Enrolled at the Handarbetets Vänner from January 9, 1932 to June 6, 1933, Vävteori (roughly, “Weaving Theory”) documents how to set up a loom, the tools used for weaving, and features many patterns, watercolor sketches, and actual woven samples. It is bound in a silk cover woven, presumably, by Ingvarsson.
Ruth Ingvarsson returned to Michigan and Studio Loja Saarinen in 1933. However, as the Depression caused Saarinen to scale back her operation, Ingvarsson spent much of her time teaching private weaving lessons in her own studio in Highland Park (1935-1937) and in Detroit (after 1937) while also completing commissions for the Studio throughout the decade.
For most of 1941, Ingvarsson worked alongside Holm weaving the last major project of Studio Loja Saarinen, the Sermon on the Mount hanging for First Christian Church in Columbus, Indiana. Ingvarsson was likely involved in some of the very last pieces from Studio Loja Saarinen: rugs for the new Cranbrook Art Museum, which opened the same year the Studio closed, in 1942.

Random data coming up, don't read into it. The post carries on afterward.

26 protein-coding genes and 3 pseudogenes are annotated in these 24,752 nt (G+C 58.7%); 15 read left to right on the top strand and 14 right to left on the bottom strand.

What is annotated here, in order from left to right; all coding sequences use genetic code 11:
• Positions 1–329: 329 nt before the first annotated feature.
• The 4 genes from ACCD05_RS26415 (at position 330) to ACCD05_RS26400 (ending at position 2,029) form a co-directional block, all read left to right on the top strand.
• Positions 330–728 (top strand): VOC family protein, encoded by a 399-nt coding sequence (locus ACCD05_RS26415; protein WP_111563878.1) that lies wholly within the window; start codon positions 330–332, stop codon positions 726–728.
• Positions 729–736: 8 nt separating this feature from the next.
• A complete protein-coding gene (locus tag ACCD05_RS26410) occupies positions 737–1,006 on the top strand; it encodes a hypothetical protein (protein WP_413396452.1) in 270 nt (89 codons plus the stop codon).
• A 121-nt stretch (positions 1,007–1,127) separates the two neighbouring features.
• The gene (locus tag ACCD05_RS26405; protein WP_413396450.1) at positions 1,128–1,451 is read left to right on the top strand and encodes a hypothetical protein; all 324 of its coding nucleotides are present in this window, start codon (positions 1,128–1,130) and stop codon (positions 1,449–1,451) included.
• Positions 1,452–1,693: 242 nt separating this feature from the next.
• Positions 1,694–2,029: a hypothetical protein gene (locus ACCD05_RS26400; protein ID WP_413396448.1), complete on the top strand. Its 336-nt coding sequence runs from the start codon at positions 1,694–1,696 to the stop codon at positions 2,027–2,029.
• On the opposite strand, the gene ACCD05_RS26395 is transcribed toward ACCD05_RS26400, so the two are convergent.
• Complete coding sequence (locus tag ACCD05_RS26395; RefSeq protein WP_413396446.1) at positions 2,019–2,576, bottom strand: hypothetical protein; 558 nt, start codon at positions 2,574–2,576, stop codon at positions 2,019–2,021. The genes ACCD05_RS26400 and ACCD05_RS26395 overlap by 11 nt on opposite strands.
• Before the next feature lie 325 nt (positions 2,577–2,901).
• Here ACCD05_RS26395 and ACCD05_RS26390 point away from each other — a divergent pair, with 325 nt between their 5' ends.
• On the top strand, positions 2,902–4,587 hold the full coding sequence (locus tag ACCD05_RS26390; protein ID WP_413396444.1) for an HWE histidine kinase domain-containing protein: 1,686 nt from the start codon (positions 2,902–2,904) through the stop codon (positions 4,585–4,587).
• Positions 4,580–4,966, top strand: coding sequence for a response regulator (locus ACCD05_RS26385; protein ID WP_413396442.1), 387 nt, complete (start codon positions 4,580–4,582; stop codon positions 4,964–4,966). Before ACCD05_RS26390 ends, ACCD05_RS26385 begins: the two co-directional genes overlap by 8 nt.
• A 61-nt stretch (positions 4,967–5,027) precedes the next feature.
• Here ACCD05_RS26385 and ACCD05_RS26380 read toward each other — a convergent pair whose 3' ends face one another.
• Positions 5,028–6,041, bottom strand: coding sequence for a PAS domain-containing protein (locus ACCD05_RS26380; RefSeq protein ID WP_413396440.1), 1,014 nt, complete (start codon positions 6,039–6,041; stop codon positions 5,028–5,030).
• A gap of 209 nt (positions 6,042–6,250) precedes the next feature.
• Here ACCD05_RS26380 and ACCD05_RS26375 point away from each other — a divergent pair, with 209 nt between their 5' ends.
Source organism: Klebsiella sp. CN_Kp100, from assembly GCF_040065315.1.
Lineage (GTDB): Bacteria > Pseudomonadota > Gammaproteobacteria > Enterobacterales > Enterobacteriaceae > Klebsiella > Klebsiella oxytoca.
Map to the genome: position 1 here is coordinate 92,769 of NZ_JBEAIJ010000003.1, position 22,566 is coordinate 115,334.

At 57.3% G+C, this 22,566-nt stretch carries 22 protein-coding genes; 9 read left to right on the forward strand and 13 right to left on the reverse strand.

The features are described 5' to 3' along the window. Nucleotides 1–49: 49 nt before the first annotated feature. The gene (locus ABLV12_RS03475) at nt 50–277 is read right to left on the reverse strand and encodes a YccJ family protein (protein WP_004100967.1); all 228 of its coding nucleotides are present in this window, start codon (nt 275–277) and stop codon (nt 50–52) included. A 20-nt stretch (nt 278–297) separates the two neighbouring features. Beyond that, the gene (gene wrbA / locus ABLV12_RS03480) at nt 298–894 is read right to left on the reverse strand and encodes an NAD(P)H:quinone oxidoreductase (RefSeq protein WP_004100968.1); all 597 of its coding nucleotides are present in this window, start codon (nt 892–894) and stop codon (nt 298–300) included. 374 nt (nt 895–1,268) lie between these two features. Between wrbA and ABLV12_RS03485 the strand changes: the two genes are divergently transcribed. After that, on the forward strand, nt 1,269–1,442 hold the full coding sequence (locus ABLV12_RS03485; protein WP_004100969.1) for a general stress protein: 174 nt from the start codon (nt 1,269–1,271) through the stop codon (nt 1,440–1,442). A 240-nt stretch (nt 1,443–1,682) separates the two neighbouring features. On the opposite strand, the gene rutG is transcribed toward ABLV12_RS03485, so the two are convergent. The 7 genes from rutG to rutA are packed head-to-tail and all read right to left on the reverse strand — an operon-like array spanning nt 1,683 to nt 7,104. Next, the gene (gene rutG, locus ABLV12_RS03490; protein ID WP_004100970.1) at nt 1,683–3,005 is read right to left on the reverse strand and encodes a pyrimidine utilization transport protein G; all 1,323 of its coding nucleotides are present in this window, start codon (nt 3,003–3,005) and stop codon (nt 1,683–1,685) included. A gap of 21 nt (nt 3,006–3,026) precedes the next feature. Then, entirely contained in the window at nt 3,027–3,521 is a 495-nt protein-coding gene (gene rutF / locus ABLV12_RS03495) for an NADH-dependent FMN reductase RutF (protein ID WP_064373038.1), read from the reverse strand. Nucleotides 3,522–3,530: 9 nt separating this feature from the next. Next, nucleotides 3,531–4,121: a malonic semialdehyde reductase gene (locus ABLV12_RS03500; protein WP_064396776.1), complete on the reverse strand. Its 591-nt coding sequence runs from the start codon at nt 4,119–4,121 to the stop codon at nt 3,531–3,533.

During the summers of 1946, 1948, and 1951, Ingvarsson returned to Cranbrook to teach weaving at Kingswood. From 1949 to 1951, she taught at the Detroit Society of Arts and Crafts and from 1936 to 1938 and 1951 to 1969 she was a part-time weaving instructor at Wayne State University.
Ingvarsson continued to produce her own textiles and exhibited widely, showing at the Detroit Artists Market, the Detroit Institute of Arts, Michigan Artists Craftsman Shows, and the Boston Society of Arts and Crafts. She won numerous awards throughout the 1940s and 1950s, including first prize for an altar cloth in the national Exhibition of Contemporary and Religious Art in 1957. Ingvarsson was a member of the Michigan Weavers Guild.
Ruth Ingvarsson became a U.S. citizen in 1956, and died on September 15, 1969 in Highland Park, Michigan. Before she died, Ingvarsson left her manuscripts, sketchbooks, and other materials to Lee Morrell, who donated them to Cranbrook Archives in 1997. These two manuscripts provide invaluable insight into the training, design, and technique of Swedish weaving in the twentieth century.